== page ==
Anomaly Detection for Monitoring
As companies adopt agile development practices and deploy business-critical applications to the cloud, monitoring and analytics are necessary elements for a DevOps workflow. Here’s what you need to know about anomaly detection and how it adds value to cloud monitoring for DevOps teams.
What is Anomaly Detection?
Anomaly detection is the process of identifying observations or patterns of observations in a data set that do not conform to expected behavior. “One of these things is not like the other” – sounds easy, right? Of course when you’re working with tens of thousands of system and application metrics that change from minute to minute, the game becomes exponentially more difficult. At Netuitive, we tend to characterize this as, “humanly impossible.”
Understanding the Four Kinds of Anomalies
When talking about anomaly detection, there are four specific types of results: True positives, true negatives, false positives, and false negatives.
3 Types of Anomaly Detection Monitoring Tools
Smart DevOps teams typically evolve through three levels of anomaly detection tools. They start with simple dashboards to track basic metrics then add increasingly sophisticated analytics. A common progression for analytics is to start with static thresholds, then add simple data transformations, and finally introduce machine learning and other models and algorithms designed to increase alarm quality.. For example, static thresholds are the most common “starter” analytics. Static thresholds automatically flag simple anomalies in a collection of point observations. Some analytics tools use data transformation functions make it easier to detect outliers. Advanced analytics tools screen out unwanted noise and enhance anomaly detection thereby reducing the frequency of bad alarms—namely, false positives and false negatives.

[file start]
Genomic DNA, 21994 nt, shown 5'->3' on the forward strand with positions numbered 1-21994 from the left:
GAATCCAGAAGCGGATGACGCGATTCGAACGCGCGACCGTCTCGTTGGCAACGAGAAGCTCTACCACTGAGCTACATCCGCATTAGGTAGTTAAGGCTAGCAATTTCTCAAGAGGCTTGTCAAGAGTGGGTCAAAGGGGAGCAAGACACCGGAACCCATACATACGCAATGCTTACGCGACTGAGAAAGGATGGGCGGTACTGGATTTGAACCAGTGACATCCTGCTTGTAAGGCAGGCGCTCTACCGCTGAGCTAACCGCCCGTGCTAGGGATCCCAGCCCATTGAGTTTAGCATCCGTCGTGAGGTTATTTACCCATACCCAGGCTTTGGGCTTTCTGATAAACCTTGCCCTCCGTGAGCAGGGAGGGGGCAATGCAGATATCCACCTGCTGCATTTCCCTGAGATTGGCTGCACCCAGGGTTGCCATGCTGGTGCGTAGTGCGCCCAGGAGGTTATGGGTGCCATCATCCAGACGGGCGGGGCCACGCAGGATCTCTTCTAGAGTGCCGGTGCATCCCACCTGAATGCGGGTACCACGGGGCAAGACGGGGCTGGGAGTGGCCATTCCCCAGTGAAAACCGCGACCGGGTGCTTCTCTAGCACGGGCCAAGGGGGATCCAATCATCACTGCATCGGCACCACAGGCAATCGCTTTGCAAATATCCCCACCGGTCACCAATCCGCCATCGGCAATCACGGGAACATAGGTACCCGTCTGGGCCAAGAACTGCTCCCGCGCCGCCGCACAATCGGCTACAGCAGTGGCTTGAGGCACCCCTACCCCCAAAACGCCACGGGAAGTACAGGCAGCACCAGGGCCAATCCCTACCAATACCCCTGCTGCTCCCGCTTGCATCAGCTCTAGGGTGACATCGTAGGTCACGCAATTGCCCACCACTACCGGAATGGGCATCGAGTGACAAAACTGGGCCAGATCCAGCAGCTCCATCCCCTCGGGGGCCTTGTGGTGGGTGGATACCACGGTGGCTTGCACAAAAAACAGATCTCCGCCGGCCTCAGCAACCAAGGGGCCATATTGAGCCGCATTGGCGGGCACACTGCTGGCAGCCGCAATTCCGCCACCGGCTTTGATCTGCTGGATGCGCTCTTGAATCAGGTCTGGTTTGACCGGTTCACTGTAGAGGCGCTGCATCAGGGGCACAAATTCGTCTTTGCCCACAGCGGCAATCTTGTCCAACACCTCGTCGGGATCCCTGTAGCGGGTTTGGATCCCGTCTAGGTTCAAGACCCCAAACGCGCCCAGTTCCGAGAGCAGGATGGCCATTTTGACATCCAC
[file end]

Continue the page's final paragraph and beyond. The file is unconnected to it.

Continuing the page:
Advanced analytics leverage many models and algorithms, both qualitative and quantitative. Some quantitative techniques include statistical analysis and machine learning. Qualitative techniques such as incorporating a priori knowledge (human input) and semantic contextual models.
Anomaly Detection and Advanced Analytics within the Context of a DevOps Workflow
Ideally, anomaly detection is not simply an isolated monitoring step or the only factor in deciding whether or not to issue and alarm or take some action. For the most accurate results, advanced analytics should be applied within a more comprehensive monitoring workflow that:
- Captures infrastructure and application metrics in real time
- Applies multiple types of analytics to the observations
- Discovers deviations in the observed data
- Applies structural knowledge such as relationships between components to refine raw analytic results
- Assesses the results within the contexts of environmental semantics and other human knowledge (we call a ”policy”)
Using analytics together within a workflow such as the one shown below, DevOps staff can achieve highly accurate results – namely minimizing false positives and false negatives.
See how machine learning and anomaly detection impact your alarm quality and inform mission-critical decisions in dynamic environments.
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